Strippers, brothels & ‘skimpies’ costing firms ‘millions’ in compensation payouts

Strippers-brothels-skimpies

Just like in the movies; executives are being forced to pay female employees after using seedy corporate entertainment in scenes like in the movie The Wolf Of Wall Street. In the movie penny stockbrokers in the ’80 and 90’s are seen binging on women, there’s even an orgy scene on the trading floor.

Attorney Michael Harmer, known in court as “The Undertaker” revealed how strippers and brothels have cost Australian companies millions. In 2013 a West Australian pub was fined after a “skimpy” barmaid appeared completely naked. The local mayor said mining towns across the state are trying to distance themselves from their association with topless barmaids. He claimed companies paid from $1 million to $3.5 million in out of court settlements in sexual harassment cases to keep their reputations intact.

He told the Financial Review that where alcohol and degradation of women is used as entertainment, you can get an overstepping of the mark by either other employees or clients. He even described how he’d heard of global chairman charging brothels to his corporate credit card.

Today female employees are suing bosses for having to endure a culture where harassment and discrimination is commonplace. The landmark case was a female employee versus a leading Australian accountancy firm. The employee complained she was blighted with a “boys’ club” culture of harassment. She received an out of court settlement in 2008 believed to be worth about $5million to $6million plus legal costs, from the firm. Although the company has always denied the claims.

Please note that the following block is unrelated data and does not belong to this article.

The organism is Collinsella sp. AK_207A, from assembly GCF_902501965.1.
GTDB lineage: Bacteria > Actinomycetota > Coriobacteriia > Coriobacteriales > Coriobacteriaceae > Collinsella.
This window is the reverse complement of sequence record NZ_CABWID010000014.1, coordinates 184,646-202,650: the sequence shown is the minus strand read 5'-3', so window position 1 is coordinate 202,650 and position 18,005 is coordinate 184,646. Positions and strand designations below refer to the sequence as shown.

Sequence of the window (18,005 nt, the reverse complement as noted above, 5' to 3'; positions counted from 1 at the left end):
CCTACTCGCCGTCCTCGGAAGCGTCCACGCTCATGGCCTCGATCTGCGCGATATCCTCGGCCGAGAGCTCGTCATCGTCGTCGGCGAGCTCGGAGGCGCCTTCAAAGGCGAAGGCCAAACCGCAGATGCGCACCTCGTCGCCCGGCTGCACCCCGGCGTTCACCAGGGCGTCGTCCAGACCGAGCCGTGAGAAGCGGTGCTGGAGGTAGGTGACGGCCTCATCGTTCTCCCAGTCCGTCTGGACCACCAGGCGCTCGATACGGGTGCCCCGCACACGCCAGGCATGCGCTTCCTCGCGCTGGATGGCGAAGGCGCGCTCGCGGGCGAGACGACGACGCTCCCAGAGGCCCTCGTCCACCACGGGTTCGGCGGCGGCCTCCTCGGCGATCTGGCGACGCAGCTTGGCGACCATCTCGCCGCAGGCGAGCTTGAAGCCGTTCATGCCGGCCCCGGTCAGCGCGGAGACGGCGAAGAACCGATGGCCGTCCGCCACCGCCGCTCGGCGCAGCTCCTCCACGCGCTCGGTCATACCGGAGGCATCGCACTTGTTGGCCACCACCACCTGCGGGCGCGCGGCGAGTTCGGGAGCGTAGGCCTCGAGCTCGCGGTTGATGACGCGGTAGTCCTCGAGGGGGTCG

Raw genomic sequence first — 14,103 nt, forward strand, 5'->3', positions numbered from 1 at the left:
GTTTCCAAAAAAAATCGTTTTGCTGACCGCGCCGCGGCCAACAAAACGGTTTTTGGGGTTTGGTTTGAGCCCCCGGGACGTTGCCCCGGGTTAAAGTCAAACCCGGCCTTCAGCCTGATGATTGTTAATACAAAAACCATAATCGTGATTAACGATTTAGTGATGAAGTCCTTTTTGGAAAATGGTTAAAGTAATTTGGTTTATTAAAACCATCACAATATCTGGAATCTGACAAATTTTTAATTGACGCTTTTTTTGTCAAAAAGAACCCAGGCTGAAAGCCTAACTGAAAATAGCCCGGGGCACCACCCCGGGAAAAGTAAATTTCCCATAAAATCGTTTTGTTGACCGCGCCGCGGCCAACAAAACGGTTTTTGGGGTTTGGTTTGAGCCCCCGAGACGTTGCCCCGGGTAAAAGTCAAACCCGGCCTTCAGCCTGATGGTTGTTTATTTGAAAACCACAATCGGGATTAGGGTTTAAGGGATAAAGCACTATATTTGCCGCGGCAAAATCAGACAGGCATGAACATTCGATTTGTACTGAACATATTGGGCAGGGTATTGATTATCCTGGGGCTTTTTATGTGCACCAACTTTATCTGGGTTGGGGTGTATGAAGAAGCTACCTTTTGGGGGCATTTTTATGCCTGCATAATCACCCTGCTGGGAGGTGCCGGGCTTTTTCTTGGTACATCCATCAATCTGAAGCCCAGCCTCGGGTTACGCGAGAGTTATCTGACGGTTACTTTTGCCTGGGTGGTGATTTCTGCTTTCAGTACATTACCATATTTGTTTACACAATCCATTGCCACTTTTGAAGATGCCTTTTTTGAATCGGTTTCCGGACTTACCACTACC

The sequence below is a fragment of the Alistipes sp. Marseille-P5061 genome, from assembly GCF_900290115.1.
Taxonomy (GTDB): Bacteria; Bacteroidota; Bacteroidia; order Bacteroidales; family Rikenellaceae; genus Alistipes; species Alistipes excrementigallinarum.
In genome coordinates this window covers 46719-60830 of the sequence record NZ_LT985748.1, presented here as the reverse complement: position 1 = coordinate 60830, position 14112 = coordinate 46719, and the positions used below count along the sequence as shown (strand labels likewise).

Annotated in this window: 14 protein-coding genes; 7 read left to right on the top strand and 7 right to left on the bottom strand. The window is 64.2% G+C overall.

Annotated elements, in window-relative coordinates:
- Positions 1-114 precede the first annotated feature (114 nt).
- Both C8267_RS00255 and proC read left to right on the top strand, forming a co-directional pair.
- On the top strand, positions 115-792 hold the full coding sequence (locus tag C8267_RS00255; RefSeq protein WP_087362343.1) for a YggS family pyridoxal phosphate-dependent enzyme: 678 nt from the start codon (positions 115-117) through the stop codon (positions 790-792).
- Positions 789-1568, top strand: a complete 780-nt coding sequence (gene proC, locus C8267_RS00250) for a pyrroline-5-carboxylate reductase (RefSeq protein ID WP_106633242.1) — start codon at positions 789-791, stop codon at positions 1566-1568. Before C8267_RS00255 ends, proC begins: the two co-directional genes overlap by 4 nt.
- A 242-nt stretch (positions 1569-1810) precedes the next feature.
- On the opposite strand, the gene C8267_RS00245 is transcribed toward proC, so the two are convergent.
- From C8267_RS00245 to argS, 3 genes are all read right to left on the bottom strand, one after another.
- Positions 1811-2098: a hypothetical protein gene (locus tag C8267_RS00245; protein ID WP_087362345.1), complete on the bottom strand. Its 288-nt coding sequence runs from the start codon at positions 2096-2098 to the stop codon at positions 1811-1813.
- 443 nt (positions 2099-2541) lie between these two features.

A chief executive of a leading retail firm was triggered to resign because of a 25 year old woman’s sexual harassment complaint. Her $37 million lawsuit against the company, the executive and nine directors of the retailer was settled for $850,000 including a ‘smaller’ contribution from the offending party.

A former managing partner of Australia’s leading workplace lawyers said at the time many such cases were never revealed in public. He also said that most of his clients are employers but they don’t appreciate the significance of these issues until they have been burnt.